But despite these merits, what I hope to show in this intervention is that if the COVID-19 pandemic has accentuated the need to prioritise wellbeing to ensure a liveable future for all, then the Wellbeing Budgets provide some clues of how governments might re-imagine the term ‘wellbeing’ to consolidate and augment the very economic system that forecloses a liveable future, much like governments did after 2008. I argue that not only do the Wellbeing Budgets, contra Robertson’s claim, actually shore up the status quo, but they are by no means new. In fact, they are indebted to the long philosophical legacy of utilitarianism, an ethical theory that originated at the birth of industrial capitalism and the peak of British colonial expansion. Utilitarianism, first theorised by the English social reformer Jeremy Bentham, was similarly concerned with happiness and wellbeing, and the impact of utilitarianism on economic science from the eighteenth century onwards was profound. The political economist William Davies argues that ‘Bentham set the stage for the entangling of psychological research and capitalism that would shape the business practices of the twentieth century.’ The Wellbeing Budgets follow in these footsteps by concretising wellbeing within the logic of capital. This is not a ‘significant departure from the status quo.’ Instead, Bentham is in the Beehive.
Utilitarianism is a quite simple moral philosophy that revolves around ‘the greatest happiness principle,’ in which the most moral course of action is the one that is deemed to produce the most pleasure or utility for the greatest number of people. Bentham defined the principle of utility as ‘that property in any object, whereby it tends to produce benefit, advantage, pleasure, good, or happiness (all this in the present case comes to the same thing), or (what comes again to the same thing) to prevent the happening of mischief, pain, evil, or unhappiness to the party whose interest is considered.’ The most moral society, under this logic, is the one in which each individual maximises their utility in every decision they make, which, when aggregated, produces a majoritarian happiness across society. The liberal philosopher John Stuart Mill put it in simple terms: ‘The creed which accepts as the foundation of morals, Utility, or the Greatest Happiness Principle, holds that actions are right in proportion as they tend to promote happiness, wrong as they tend to produce the reverse of happiness.’ In such a worldview, individual pursuits of happiness become the basis of social cohesion and wellbeing.
But while utilitarianism might appear a somewhat simple ethical theory, the political ramifications of the greatest happiness principle have been profound. For one, utilitarianism provided capitalism with a moral framework that could sanction the exploitation and expropriation required for capital accumulation under the idea that it would lead to the greatest happiness of the greatest number. In their book The New Spirit of Capitalism, sociologists Luc Boltanski and Ève Chiapello observe that ‘the incorporation into economics … of a consequentialist ethics, based upon the calculation of utilities, made it possible to supply a moral sanction for economic activities solely by dint of the fact that they are profitable.’ Furthermore, exactly whose happiness was at stake when Bentham put forward his theory was tied up not only in the class structures of England and other European nations, but in the imperialism and colonial expansion of the age. There is a reason why Marx described Bentham as a ‘genius in the way of bourgeois stupidity’ and a ‘purely English phenomenon.’ Bentham, for the most part, represented both the economic and imperialist concerns of the ruling class of his day.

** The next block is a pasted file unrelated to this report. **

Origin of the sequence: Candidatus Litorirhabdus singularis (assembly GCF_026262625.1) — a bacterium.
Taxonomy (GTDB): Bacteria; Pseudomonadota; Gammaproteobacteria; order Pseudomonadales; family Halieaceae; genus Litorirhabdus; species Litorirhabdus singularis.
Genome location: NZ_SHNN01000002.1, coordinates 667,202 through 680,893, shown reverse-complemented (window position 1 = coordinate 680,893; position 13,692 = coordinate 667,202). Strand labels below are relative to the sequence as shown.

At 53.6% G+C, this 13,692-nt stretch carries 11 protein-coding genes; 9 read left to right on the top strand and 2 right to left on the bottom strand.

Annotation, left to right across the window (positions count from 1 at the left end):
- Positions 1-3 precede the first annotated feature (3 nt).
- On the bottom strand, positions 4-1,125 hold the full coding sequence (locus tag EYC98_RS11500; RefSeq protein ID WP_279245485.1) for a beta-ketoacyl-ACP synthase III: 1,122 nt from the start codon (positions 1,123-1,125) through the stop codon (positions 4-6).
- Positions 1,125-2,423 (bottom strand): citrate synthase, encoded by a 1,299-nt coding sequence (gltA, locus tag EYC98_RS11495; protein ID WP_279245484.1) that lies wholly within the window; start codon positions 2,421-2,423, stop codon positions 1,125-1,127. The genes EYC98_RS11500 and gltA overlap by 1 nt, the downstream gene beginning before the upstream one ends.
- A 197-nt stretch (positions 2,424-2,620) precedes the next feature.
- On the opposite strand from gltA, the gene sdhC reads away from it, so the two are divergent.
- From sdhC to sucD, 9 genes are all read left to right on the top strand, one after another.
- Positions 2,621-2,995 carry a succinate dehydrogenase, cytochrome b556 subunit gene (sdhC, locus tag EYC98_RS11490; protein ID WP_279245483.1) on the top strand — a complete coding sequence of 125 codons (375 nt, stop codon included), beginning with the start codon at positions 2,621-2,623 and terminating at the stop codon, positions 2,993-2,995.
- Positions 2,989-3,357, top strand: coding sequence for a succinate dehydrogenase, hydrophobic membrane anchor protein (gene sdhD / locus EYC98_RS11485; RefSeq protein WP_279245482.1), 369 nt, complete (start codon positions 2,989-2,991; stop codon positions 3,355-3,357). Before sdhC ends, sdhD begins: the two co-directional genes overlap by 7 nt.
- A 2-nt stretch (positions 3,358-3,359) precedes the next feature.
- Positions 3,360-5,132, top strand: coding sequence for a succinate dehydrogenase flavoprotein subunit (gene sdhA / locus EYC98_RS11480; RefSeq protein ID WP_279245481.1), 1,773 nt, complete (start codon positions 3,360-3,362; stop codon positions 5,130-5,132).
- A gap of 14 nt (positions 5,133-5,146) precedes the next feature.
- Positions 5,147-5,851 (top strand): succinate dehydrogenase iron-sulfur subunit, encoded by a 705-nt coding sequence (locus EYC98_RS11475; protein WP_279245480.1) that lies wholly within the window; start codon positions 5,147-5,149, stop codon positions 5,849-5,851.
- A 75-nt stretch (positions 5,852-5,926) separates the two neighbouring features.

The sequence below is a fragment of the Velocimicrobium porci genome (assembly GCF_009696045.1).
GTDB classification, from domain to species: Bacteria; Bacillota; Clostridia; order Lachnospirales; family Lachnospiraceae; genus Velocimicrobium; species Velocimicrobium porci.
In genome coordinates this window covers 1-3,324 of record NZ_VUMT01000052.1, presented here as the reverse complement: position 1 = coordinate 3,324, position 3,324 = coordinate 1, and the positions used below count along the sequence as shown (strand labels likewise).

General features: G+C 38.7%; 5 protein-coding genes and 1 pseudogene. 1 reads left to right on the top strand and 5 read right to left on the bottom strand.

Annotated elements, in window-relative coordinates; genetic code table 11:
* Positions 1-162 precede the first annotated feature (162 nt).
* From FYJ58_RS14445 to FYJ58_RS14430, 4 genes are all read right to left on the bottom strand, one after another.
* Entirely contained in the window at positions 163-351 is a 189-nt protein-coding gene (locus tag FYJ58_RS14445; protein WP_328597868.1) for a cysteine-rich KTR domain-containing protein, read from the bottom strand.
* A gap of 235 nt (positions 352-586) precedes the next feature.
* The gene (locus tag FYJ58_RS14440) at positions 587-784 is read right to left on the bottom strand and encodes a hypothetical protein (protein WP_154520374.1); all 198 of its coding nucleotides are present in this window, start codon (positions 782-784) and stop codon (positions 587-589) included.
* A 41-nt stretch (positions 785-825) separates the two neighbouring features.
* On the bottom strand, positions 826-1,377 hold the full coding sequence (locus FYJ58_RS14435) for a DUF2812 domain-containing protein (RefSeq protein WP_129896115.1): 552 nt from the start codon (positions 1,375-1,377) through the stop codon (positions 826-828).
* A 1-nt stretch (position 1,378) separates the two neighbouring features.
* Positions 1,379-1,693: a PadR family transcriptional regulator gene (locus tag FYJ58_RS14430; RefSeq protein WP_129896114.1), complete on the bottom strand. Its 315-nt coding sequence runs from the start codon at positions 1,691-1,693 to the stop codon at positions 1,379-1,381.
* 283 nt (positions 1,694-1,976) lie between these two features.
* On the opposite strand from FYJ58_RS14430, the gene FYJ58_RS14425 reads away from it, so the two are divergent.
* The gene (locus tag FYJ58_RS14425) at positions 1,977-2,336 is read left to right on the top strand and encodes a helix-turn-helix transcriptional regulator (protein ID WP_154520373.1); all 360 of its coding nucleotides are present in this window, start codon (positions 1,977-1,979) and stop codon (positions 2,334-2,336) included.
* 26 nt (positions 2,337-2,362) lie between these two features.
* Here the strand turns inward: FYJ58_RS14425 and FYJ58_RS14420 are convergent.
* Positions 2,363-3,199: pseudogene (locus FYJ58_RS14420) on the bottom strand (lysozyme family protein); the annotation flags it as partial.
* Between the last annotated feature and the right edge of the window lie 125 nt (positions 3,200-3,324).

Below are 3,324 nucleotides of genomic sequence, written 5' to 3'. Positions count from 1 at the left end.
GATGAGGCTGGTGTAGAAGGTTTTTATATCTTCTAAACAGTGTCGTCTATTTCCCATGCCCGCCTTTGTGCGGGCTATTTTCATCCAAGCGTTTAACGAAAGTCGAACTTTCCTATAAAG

Many scholars have outlined the relationship between Benthamite utilitarianism and imperialism in the nineteenth century. But Bentham’s view on imperialism and colonisation is complicated. On the one hand, he wrote texts such as Emancipate your Colonies! and Rid Yourself of Ultramania, which denounced the British, Spanish, and French empires and called for the right of colonised peoples to self-determination. He appealed to the empires: ‘You choose your own governments, why are not other people to choose theirs? Do you seriously mean to govern the world, and do you call that liberty?’ The British historian Peter Cain claims, somewhat hyperbolically, that Bentham made ‘one of the greatest contributions to anti-colonial literature anywhere in the Western world and one that in some ways was never improved upon in Britain’ – although, this perhaps says more about British writings on colonisation than it does about Bentham’s critique.
On the other hand, there was a deep-rooted authoritarianism at the heart of Bentham’s thought. He wrote, for instance, that ‘the business of government is to promote the happiness of society, by punishing and rewarding.’ The authoritarian potential of Benthamite utilitarianism was brought to the surface by subsequent liberal thinkers, such as James and John Stuart Mill, and the Benthamite tradition became instructive to the British colonisers of the era. Edward Gibbon Wakefield, the mad-cap thinker behind the New Zealand Company, was perhaps the most influential of the colonisers of the Benthamite tradition. He put forward a theory of ‘systematic colonisation,’ which essentially transported the class system of early eighteenth-century England to the colonies, in which new settlers could not immediately purchase land and had to sell their labour in the meantime. Simon Barber notes that ‘Wakefield’s scheme was designed to secure the transplantation of English economic and social relations to the colonies to ensure the existence of a landless class compelled to sell their labour for wages.’ And, as Barber importantly reminds us ‘Māori land, through its appropriation and sale, would fund the entire venture. Māori were to fund their own colonisation.’ In fact, Wakefield even converted Bentham to the idea that ‘colonisation was “a work of the greatest utility”’. In 1831, the year before he died, Bentham wrote that Wakefield’s scheme of ‘systematic colonisation’ could ‘transfer individuals in an unlimited multitude from a state of indigence to a state of affluence.’ The greatest happiness principle could thus be realised through colonial expansion.